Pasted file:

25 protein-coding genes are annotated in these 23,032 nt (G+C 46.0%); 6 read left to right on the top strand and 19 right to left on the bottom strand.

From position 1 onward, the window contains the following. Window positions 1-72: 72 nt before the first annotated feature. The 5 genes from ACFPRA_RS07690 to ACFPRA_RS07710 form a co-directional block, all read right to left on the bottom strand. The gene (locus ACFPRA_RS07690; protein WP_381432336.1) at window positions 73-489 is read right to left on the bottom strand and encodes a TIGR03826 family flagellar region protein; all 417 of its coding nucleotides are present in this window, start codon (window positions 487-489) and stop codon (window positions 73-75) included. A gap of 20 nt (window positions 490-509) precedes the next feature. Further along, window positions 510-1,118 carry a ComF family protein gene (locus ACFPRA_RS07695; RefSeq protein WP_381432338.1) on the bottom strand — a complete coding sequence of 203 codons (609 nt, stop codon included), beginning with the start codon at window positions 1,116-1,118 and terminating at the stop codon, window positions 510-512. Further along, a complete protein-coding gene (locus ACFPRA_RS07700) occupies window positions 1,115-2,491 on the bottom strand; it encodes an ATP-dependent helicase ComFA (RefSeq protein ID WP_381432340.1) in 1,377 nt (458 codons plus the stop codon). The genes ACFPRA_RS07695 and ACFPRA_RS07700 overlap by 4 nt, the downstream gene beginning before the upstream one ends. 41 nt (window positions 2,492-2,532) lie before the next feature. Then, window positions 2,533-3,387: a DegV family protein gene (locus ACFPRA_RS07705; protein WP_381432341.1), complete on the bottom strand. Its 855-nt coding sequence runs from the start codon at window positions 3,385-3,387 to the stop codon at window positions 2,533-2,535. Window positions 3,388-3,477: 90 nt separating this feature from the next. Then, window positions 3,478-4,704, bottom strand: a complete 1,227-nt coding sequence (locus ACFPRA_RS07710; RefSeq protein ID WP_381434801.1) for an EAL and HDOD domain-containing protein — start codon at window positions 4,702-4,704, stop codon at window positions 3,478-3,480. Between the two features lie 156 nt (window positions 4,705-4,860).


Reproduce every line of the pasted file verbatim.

25 protein-coding genes are annotated in these 23,032 nt (G+C 46.0%); 6 read left to right on the top strand and 19 right to left on the bottom strand.

From position 1 onward, the window contains the following. Window positions 1-72: 72 nt before the first annotated feature. The 5 genes from ACFPRA_RS07690 to ACFPRA_RS07710 form a co-directional block, all read right to left on the bottom strand. The gene (locus ACFPRA_RS07690; protein WP_381432336.1) at window positions 73-489 is read right to left on the bottom strand and encodes a TIGR03826 family flagellar region protein; all 417 of its coding nucleotides are present in this window, start codon (window positions 487-489) and stop codon (window positions 73-75) included. A gap of 20 nt (window positions 490-509) precedes the next feature. Further along, window positions 510-1,118 carry a ComF family protein gene (locus ACFPRA_RS07695; RefSeq protein WP_381432338.1) on the bottom strand — a complete coding sequence of 203 codons (609 nt, stop codon included), beginning with the start codon at window positions 1,116-1,118 and terminating at the stop codon, window positions 510-512. Further along, a complete protein-coding gene (locus ACFPRA_RS07700) occupies window positions 1,115-2,491 on the bottom strand; it encodes an ATP-dependent helicase ComFA (RefSeq protein ID WP_381432340.1) in 1,377 nt (458 codons plus the stop codon). The genes ACFPRA_RS07695 and ACFPRA_RS07700 overlap by 4 nt, the downstream gene beginning before the upstream one ends. 41 nt (window positions 2,492-2,532) lie before the next feature. Then, window positions 2,533-3,387: a DegV family protein gene (locus ACFPRA_RS07705; protein WP_381432341.1), complete on the bottom strand. Its 855-nt coding sequence runs from the start codon at window positions 3,385-3,387 to the stop codon at window positions 2,533-2,535. Window positions 3,388-3,477: 90 nt separating this feature from the next. Then, window positions 3,478-4,704, bottom strand: a complete 1,227-nt coding sequence (locus ACFPRA_RS07710; RefSeq protein ID WP_381434801.1) for an EAL and HDOD domain-containing protein — start codon at window positions 4,702-4,704, stop codon at window positions 3,478-3,480. Between the two features lie 156 nt (window positions 4,705-4,860).